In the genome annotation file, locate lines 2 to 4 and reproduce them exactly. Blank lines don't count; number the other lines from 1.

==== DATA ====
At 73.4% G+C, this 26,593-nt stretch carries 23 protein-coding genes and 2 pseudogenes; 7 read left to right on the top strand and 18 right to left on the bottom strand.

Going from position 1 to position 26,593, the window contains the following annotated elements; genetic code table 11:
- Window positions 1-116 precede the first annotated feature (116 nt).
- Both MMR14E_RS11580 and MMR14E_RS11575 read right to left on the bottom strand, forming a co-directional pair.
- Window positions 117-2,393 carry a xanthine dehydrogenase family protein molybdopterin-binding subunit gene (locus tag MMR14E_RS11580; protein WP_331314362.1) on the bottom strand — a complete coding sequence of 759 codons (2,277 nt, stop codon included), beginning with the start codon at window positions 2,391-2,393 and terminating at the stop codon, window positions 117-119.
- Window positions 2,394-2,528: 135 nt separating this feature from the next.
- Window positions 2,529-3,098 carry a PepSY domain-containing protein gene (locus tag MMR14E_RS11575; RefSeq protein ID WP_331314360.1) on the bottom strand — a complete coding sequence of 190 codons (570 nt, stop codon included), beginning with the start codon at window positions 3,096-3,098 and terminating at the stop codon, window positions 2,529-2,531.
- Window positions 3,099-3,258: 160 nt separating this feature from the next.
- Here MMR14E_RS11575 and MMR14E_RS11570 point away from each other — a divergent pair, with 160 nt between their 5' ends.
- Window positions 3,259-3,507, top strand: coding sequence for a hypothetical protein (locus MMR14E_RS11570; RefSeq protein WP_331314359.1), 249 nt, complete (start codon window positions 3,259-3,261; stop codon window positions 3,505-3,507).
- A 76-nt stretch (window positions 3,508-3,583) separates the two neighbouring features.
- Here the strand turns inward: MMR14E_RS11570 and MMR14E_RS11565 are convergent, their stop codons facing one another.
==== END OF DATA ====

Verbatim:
Going from position 1 to position 26,593, the window contains the following annotated elements; genetic code table 11:
- Window positions 1-116 precede the first annotated feature (116 nt).
- Both MMR14E_RS11580 and MMR14E_RS11575 read right to left on the bottom strand, forming a co-directional pair.